A few months ago I wrote about an event put on by the MIT Sloan Symposium during which folks put forward some suggestions for a new title that would better describe the role of today's CIO. Among the suggestions: chief process officer, chief simplicity officer and chief organizational officer. The common denominator appeared to be an emphasis on broader business strategy rather than technology.
That in itself isn't a problem. Many technology pros think it's more important for CIOs to properly allocate resources, manage tech projects and communicate effectively with business executives than to perform hands-on technical tasks. But it becomes a problem if and when organizations decide to take the existing CIO role and create two roles, one for the "technical stuff" and the other for business strategy, writes Peter Kretzman on his blog. (Philip Lay, managing director of TCG Advisors, advocated this kind of an approach, calling for both a chief information technology officer and a chief process innovation officer, when I interviewed him back in 2006.)
While organizations should look for tech leaders focused on emphasizing business strategy and change, they shouldn't separate technical and more business-oriented responsibilities, opines Kretzman. A CIO too focused on technology and not enough on business will result in an IT department not in tune with business needs or goals, the dreaded IT/business misalignment. But CIOs who lack a technical background are prone to vendor manipulation, staff disrespect, and a "herding cats" mentality on technology matters, Kretzman says. He writes:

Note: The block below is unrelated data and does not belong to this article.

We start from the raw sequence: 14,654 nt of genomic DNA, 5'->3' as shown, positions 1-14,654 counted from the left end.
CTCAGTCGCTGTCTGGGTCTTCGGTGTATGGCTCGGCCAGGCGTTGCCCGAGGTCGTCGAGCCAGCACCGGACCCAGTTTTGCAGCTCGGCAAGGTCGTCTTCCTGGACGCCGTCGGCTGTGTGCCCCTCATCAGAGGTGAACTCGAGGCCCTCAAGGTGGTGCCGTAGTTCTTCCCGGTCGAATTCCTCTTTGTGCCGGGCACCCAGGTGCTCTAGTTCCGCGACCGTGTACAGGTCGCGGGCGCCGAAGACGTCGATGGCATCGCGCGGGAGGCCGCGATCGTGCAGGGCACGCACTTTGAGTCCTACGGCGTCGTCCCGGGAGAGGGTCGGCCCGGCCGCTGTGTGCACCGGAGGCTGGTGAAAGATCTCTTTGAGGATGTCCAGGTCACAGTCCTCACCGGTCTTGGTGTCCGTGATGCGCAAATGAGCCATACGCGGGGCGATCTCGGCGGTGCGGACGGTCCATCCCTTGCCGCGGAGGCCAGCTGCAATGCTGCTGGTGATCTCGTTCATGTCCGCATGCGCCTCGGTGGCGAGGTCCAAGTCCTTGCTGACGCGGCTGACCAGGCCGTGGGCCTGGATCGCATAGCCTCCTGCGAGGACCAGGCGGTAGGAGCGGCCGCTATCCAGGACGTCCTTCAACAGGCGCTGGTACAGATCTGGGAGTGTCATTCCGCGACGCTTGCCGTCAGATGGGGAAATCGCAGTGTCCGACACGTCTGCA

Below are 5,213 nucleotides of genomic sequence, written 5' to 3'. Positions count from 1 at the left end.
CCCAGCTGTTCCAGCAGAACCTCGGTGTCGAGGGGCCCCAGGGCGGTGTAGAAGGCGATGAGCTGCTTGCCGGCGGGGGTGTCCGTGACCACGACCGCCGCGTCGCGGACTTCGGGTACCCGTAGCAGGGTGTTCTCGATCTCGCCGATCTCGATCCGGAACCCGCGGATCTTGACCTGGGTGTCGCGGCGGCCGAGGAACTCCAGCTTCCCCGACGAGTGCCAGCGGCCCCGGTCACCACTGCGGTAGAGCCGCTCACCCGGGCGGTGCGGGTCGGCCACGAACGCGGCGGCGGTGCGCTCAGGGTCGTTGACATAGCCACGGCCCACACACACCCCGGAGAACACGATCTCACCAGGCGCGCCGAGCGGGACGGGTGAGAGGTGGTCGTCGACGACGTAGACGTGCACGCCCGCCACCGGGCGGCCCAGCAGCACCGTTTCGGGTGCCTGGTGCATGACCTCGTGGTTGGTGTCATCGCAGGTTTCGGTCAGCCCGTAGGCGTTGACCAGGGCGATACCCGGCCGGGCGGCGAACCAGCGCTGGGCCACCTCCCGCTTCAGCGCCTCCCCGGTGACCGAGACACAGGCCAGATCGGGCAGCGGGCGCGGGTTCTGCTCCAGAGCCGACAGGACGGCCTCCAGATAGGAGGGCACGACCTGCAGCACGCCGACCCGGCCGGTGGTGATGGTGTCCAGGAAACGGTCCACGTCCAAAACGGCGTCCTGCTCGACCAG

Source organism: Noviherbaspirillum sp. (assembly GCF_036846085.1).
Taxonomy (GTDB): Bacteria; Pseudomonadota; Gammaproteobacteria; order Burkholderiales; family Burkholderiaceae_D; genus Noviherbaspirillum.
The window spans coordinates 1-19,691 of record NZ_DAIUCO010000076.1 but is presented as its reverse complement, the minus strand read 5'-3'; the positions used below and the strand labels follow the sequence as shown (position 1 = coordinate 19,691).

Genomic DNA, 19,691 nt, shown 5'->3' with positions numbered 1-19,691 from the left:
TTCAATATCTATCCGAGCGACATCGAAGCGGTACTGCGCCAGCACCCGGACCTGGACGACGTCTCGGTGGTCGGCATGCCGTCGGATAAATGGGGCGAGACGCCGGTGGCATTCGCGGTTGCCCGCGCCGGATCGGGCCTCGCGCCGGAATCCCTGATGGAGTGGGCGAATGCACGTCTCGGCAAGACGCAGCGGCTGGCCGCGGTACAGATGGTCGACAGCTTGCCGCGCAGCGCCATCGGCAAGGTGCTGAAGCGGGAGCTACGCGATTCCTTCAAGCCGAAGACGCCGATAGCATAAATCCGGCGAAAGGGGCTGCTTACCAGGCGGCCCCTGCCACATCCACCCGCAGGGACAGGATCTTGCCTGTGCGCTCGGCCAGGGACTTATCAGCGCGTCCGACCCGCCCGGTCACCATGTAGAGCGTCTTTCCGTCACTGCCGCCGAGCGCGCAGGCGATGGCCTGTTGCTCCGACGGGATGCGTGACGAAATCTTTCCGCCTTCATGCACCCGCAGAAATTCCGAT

... You can't have one person (say, the CIO) responsible for strategy and still another (say, the CTO) responsible for technology. It turns out that you need the combination: a senior executive who is part of the strategic definition for the company, and who can ensure that the day-to-day decisions in information technology will be made accordingly. In other words, companies need to recognize that business projects can fail equally through technology tunnel vision or through too little attention to core technology matters by executives who spend their time elsewhere on matters they deem more "strategic."
Hmmmm. Throwing in my two cents on a title for this role, I like chief business technology officer. CBTO makes me think of C-3PO, but maybe that's not such a bad thing since, according to Wikipedia, his primary function is to "assist with etiquette, customs, and translation so that meetings of different cultures run smoothly."